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Evolution writ small

A unique experiment at Rice University that forces bacteria into a head-to-head competition for evolutionary dominance has yielded new insights about the way Darwinian selection plays out at the molecular level. An exacting new analysis of the exper…

Gene mutations in breast tissue may make cancer detection more difficult

Until now, researchers thought that breast cancer nearly always began when cells in the epithelium went haywire. But new research suggests that genetic mutations can ? and do ? occur initially in a deeper layer of breast tissue, called the stroma. This presents a serious concern for physicians, who believed that breast tumors spread from epithelial tissue. “Genetic alterations in carcinomas, including breast cancers, have always been attributed to epithelial cells,” said Charis Eng, Klotz professor and director of the Clinical Cancer Genetics Program at Ohio State University. She co-authored a new study that looks at genetic mutations in breast tissue.

‘Twin Sister’ mechanism prevents formation of genetic mutations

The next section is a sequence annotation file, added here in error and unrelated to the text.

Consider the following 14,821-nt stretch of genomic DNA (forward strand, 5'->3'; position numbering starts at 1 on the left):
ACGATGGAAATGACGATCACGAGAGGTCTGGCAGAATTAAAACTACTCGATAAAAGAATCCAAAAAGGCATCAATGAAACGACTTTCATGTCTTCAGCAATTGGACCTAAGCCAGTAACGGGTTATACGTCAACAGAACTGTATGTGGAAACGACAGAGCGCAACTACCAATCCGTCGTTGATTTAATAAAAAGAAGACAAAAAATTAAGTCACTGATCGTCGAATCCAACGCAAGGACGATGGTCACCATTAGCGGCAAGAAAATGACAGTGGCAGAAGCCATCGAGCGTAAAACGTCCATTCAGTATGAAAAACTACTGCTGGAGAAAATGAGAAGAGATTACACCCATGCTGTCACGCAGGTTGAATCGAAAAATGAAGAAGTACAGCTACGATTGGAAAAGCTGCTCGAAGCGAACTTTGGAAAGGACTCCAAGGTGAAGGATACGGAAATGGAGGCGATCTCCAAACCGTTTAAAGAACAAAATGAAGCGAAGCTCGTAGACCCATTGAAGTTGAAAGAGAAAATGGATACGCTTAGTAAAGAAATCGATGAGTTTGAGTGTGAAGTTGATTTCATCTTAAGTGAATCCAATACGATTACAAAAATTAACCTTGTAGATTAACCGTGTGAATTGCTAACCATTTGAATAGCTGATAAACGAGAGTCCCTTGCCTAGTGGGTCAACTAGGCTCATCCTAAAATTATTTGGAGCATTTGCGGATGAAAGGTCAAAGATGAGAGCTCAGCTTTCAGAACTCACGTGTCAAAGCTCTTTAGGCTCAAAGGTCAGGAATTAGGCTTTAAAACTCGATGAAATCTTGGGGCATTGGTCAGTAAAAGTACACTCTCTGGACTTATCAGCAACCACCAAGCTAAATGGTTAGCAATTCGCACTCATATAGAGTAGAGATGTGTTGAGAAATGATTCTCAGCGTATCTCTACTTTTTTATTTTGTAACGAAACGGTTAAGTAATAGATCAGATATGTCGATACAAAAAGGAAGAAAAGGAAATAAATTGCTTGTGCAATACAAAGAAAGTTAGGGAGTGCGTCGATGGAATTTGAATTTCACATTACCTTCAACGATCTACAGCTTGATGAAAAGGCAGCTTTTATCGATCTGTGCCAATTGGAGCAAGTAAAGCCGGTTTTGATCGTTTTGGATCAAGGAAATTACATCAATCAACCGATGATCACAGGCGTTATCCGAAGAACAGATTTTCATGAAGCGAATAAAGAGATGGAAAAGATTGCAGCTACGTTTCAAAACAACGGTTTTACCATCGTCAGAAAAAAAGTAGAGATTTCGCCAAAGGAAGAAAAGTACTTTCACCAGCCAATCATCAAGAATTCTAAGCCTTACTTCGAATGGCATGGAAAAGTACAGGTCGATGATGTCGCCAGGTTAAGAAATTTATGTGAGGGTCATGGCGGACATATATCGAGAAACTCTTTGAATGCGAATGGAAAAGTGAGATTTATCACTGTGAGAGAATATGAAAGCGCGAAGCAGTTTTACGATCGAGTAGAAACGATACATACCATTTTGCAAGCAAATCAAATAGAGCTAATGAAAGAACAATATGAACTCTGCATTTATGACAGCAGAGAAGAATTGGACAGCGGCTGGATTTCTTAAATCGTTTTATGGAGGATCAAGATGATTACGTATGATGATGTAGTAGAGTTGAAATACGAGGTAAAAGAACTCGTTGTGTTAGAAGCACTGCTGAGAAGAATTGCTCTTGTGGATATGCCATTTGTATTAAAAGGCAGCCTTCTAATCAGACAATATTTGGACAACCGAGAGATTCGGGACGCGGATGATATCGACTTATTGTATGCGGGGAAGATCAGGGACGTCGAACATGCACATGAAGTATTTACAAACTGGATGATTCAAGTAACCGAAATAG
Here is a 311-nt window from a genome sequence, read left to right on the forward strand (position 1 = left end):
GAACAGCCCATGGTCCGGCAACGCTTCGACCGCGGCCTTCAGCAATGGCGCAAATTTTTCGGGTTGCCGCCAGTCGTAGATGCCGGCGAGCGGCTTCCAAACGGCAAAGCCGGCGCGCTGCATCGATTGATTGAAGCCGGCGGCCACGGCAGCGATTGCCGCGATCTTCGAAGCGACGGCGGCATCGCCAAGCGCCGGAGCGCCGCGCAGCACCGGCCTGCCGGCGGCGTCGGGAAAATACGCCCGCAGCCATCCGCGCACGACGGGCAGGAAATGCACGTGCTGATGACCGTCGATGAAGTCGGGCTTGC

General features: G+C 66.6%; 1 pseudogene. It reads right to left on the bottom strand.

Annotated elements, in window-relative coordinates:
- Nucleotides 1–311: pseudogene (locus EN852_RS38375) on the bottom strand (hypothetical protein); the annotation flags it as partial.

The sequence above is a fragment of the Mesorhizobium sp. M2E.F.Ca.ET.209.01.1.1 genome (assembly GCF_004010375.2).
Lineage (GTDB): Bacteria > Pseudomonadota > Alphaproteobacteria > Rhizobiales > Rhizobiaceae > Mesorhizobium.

Twenty thousand hits per day — that’s the average dose of damage sustained by the genes within each cell of our body. How are innumerable mutations avoided? In a new study, researchers have proved the existence of a vital repair mechanism used by cells to correct this damage and showed that it’s responsible for about 85% of what are termed “last-resort” repairs. Genes can be damaged by a variety of factors, such as ultraviolet light, cigarette smoke, or certain types of viruses. Such damage, if left unrepaired, can cause mutations, which can lead to disease. The “first resort” for genetic repair is most often a mechanism that works on an “all or nothing” basis: when unable to precisely correct the damage, it stops in its tracks, leading to what can be an even more harmful effect ? the death of the cell. Fortunately, nature has provided cells with two alternative, last-resort repair systems that can take command when the first rescue mechanism fails.